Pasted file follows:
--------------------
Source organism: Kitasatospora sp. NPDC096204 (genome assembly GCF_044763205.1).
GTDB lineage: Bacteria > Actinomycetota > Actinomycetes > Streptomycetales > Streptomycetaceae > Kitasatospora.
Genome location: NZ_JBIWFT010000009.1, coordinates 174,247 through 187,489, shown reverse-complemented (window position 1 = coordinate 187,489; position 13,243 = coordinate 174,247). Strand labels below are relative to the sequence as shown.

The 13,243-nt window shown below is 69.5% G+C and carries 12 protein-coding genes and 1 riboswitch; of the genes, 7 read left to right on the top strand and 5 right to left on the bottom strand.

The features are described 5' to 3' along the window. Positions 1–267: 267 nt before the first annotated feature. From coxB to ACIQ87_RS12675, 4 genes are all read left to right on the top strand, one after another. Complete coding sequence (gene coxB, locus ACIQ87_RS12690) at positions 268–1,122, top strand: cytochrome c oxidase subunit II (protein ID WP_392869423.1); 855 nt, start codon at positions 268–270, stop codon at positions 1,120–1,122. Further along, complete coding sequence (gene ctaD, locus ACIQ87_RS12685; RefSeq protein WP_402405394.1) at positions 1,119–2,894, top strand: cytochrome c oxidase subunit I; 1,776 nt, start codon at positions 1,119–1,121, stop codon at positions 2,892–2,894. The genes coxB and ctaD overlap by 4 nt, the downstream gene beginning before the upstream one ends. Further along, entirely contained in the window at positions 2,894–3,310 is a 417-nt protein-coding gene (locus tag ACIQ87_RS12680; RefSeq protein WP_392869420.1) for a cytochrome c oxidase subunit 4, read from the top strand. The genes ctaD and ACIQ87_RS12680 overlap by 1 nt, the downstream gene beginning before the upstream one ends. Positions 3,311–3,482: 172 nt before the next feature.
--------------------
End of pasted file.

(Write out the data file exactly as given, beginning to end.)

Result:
Source organism: Kitasatospora sp. NPDC096204 (genome assembly GCF_044763205.1).
GTDB lineage: Bacteria > Actinomycetota > Actinomycetes > Streptomycetales > Streptomycetaceae > Kitasatospora.
Genome location: NZ_JBIWFT010000009.1, coordinates 174,247 through 187,489, shown reverse-complemented (window position 1 = coordinate 187,489; position 13,243 = coordinate 174,247). Strand labels below are relative to the sequence as shown.

The 13,243-nt window shown below is 69.5% G+C and carries 12 protein-coding genes and 1 riboswitch; of the genes, 7 read left to right on the top strand and 5 right to left on the bottom strand.

The features are described 5' to 3' along the window. Positions 1–267: 267 nt before the first annotated feature. From coxB to ACIQ87_RS12675, 4 genes are all read left to right on the top strand, one after another. Complete coding sequence (gene coxB, locus ACIQ87_RS12690) at positions 268–1,122, top strand: cytochrome c oxidase subunit II (protein ID WP_392869423.1); 855 nt, start codon at positions 268–270, stop codon at positions 1,120–1,122. Further along, complete coding sequence (gene ctaD, locus ACIQ87_RS12685; RefSeq protein WP_402405394.1) at positions 1,119–2,894, top strand: cytochrome c oxidase subunit I; 1,776 nt, start codon at positions 1,119–1,121, stop codon at positions 2,892–2,894. The genes coxB and ctaD overlap by 4 nt, the downstream gene beginning before the upstream one ends. Further along, entirely contained in the window at positions 2,894–3,310 is a 417-nt protein-coding gene (locus tag ACIQ87_RS12680; RefSeq protein WP_392869420.1) for a cytochrome c oxidase subunit 4, read from the top strand. The genes ctaD and ACIQ87_RS12680 overlap by 1 nt, the downstream gene beginning before the upstream one ends. Positions 3,311–3,482: 172 nt before the next feature.